89th Academy Awards: Predictions

With only a couple of days left until Hollywood’s Night of Nights, and with awards season just about over, now is as good a time as any to reveal my predictions for this year’s Oscar ceremony.

Some might wonder why I’ve waited until the Friday before the ceremony to predict who the winners will be, and it’s fair to question why – most people revealed their guessed mere minutes after the nominees were announced last month. The answer lies in the way voting works at the Academy. See, one of the common misconceptions of the Oscars is that voting is open to all members, when most members can only vote in certain categories. For example, a screenwriter may only be allowed to vote in the screenplay categories.

This is why the ceremonies of the Producers Guild, the Directors Guild and so on are so closely scrutinised: they are the best indicators of who will win come Oscar time. Unlike the Golden Globes, which are voted on by an association of journalists, the other ceremonies are voted on by people in the industry. Those same people make up the majority of the Academy’s members, and it’s highly unlikely that their vote would be swayed by the prestigious nature of an Academy Award – why else would Eminem win an Oscar? (Yes, this actually happened. Look it up.)

It’s this same logic that I have applied to my predictions, and why I’ve held off making them until now. Sure, there’s no fun in doing it this way, but I see no use in making blind predictions long before the ceremony takes place. Anyway, let’s begin with…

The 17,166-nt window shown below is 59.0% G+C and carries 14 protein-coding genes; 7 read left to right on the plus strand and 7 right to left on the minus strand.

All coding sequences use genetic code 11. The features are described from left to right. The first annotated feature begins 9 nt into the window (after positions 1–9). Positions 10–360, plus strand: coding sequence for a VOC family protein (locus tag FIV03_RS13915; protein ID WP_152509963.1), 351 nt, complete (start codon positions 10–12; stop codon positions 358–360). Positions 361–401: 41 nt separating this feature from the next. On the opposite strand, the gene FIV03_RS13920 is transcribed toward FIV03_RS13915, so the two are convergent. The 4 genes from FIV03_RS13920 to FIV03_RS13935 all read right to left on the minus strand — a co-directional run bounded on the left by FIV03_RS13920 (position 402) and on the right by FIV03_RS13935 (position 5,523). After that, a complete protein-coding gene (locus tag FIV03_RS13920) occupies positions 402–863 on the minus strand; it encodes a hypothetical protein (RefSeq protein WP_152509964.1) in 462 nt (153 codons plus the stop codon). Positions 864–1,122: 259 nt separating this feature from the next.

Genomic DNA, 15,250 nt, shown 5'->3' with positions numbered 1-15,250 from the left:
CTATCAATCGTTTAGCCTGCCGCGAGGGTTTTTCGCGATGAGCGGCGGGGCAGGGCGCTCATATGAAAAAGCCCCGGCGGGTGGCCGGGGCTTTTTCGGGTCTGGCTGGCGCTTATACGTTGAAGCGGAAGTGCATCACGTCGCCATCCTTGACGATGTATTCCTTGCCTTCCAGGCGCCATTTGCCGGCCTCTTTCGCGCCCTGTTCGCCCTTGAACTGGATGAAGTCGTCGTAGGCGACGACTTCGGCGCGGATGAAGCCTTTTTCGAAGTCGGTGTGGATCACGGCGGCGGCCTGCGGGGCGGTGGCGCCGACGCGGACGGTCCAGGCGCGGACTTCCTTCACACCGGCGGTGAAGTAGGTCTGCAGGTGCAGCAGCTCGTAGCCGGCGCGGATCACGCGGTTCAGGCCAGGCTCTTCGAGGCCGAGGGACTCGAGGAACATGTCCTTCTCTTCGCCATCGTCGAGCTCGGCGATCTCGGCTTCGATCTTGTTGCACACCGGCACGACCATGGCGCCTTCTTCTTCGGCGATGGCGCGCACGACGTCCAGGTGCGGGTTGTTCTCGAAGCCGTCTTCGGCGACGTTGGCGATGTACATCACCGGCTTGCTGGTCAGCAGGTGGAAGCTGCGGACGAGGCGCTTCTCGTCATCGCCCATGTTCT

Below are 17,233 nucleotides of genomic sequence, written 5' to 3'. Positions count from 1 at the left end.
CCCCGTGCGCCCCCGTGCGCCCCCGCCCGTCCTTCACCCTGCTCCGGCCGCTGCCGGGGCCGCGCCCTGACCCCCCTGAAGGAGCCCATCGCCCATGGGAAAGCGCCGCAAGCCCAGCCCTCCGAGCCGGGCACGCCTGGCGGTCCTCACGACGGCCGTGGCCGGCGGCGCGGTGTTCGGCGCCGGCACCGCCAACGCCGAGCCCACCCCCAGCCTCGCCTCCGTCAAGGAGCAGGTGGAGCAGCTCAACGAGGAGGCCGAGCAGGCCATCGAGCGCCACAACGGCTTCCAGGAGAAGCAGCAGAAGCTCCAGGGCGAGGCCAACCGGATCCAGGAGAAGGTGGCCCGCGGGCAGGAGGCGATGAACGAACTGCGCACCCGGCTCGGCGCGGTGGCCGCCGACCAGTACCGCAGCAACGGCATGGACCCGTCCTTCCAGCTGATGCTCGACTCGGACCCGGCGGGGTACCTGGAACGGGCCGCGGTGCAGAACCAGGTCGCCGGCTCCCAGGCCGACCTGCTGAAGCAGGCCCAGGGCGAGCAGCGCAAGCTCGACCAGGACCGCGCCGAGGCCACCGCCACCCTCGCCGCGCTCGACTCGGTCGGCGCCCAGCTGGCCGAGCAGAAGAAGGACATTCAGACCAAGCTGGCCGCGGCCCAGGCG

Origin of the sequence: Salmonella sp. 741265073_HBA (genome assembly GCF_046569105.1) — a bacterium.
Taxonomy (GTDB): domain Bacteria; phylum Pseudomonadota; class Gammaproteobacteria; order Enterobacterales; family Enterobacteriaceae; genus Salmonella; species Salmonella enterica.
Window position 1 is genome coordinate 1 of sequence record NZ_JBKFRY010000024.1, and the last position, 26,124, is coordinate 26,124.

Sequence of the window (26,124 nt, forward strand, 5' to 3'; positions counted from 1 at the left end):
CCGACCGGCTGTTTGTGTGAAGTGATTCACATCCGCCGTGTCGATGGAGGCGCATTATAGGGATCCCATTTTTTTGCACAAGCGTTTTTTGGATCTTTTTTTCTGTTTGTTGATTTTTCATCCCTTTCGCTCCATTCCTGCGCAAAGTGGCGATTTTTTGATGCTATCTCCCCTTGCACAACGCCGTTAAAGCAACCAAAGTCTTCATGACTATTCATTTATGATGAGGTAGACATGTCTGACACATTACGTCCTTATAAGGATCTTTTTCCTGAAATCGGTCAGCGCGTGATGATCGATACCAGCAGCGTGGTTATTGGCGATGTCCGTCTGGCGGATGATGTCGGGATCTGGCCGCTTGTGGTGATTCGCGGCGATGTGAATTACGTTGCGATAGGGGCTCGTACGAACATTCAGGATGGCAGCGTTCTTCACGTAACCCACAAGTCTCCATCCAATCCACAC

Best Original Screenplay: Manchester by the Sea

The screenwriting awards are considered to be a “consolation prize” by many, tending to be given to lesser-known, but still worthy, films out of remorse. And things don’t get much more remorseful than Manchester by the Sea, whose tone is the antidote to La La Land. It seems many share the assertion expressed in my review that La La Land’s plot is isn’t particularly ground-breaking, so the Academy will want to reward Manchester for its more thoughtful story.

Best Adapted Screenplay: Moonlight

Strangely, Moonlight was nominated for (and won) the Writers Guild of America Award for Best Original Screenplay, yet at the Oscars it is placed in the Adapted Screenplay category. Not that the Academy’s screenwriters will care – if they voted for it at the WGAs, they’ll do the same here, regardless of what category it’s in.

Best Documentary Feature: O.J.: Made in America

My earlier prediction that this category would be the most hotly contested has since turned out to be dead wrong. Both the Producers Guild and the Directors Guild bestowed their respective honours on the O.J. documentary, meaning it’s a near certainty the Academy will award it too.

Best Animated Feature: Zootopia

There are three reasons why this movie will take home this Oscar. First, it took out top prize at the Annie Awards, the animation-equivalent of the Oscars; second, Disney is the most dominant studio in this category, having lost the award only five times previously; and third, with all the anti-Trump sentiment about, letting Zootopia win would be sending a strong message to the Oval Office. Of course, it won’t be the ONLY message they’ll send, but let’s not get into that right now.